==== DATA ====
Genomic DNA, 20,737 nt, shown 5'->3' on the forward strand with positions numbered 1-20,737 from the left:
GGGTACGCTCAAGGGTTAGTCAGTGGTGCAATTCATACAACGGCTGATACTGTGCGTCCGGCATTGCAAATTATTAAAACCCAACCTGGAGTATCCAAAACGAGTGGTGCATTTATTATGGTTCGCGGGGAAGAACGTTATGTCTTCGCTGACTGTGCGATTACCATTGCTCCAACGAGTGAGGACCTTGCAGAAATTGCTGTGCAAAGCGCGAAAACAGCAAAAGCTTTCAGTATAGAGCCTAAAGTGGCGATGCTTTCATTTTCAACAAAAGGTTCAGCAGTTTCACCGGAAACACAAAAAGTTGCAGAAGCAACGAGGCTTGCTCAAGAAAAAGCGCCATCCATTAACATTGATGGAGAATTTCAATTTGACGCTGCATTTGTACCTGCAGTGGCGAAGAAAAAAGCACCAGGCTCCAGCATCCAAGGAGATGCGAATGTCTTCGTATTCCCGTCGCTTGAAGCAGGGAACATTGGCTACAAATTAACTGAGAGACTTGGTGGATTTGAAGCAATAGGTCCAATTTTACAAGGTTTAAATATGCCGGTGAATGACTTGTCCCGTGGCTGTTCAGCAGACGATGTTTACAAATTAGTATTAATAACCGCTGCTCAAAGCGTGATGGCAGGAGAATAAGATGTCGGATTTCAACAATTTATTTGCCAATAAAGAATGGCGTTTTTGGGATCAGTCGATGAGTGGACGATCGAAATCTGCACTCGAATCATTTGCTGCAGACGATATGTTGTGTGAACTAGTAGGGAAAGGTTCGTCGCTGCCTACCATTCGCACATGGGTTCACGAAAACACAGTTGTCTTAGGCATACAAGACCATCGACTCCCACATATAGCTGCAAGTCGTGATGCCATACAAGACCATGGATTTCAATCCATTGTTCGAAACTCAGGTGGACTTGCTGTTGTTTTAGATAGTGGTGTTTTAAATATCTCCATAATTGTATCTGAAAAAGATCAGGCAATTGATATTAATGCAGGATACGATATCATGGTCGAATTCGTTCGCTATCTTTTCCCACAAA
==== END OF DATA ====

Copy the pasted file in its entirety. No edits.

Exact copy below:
Genomic DNA, 20,737 nt, shown 5'->3' on the forward strand with positions numbered 1-20,737 from the left:
GGGTACGCTCAAGGGTTAGTCAGTGGTGCAATTCATACAACGGCTGATACTGTGCGTCCGGCATTGCAAATTATTAAAACCCAACCTGGAGTATCCAAAACGAGTGGTGCATTTATTATGGTTCGCGGGGAAGAACGTTATGTCTTCGCTGACTGTGCGATTACCATTGCTCCAACGAGTGAGGACCTTGCAGAAATTGCTGTGCAAAGCGCGAAAACAGCAAAAGCTTTCAGTATAGAGCCTAAAGTGGCGATGCTTTCATTTTCAACAAAAGGTTCAGCAGTTTCACCGGAAACACAAAAAGTTGCAGAAGCAACGAGGCTTGCTCAAGAAAAAGCGCCATCCATTAACATTGATGGAGAATTTCAATTTGACGCTGCATTTGTACCTGCAGTGGCGAAGAAAAAAGCACCAGGCTCCAGCATCCAAGGAGATGCGAATGTCTTCGTATTCCCGTCGCTTGAAGCAGGGAACATTGGCTACAAATTAACTGAGAGACTTGGTGGATTTGAAGCAATAGGTCCAATTTTACAAGGTTTAAATATGCCGGTGAATGACTTGTCCCGTGGCTGTTCAGCAGACGATGTTTACAAATTAGTATTAATAACCGCTGCTCAAAGCGTGATGGCAGGAGAATAAGATGTCGGATTTCAACAATTTATTTGCCAATAAAGAATGGCGTTTTTGGGATCAGTCGATGAGTGGACGATCGAAATCTGCACTCGAATCATTTGCTGCAGACGATATGTTGTGTGAACTAGTAGGGAAAGGTTCGTCGCTGCCTACCATTCGCACATGGGTTCACGAAAACACAGTTGTCTTAGGCATACAAGACCATCGACTCCCACATATAGCTGCAAGTCGTGATGCCATACAAGACCATGGATTTCAATCCATTGTTCGAAACTCAGGTGGACTTGCTGTTGTTTTAGATAGTGGTGTTTTAAATATCTCCATAATTGTATCTGAAAAAGATCAGGCAATTGATATTAATGCAGGATACGATATCATGGTCGAATTCGTTCGCTATCTTTTCCCACAAA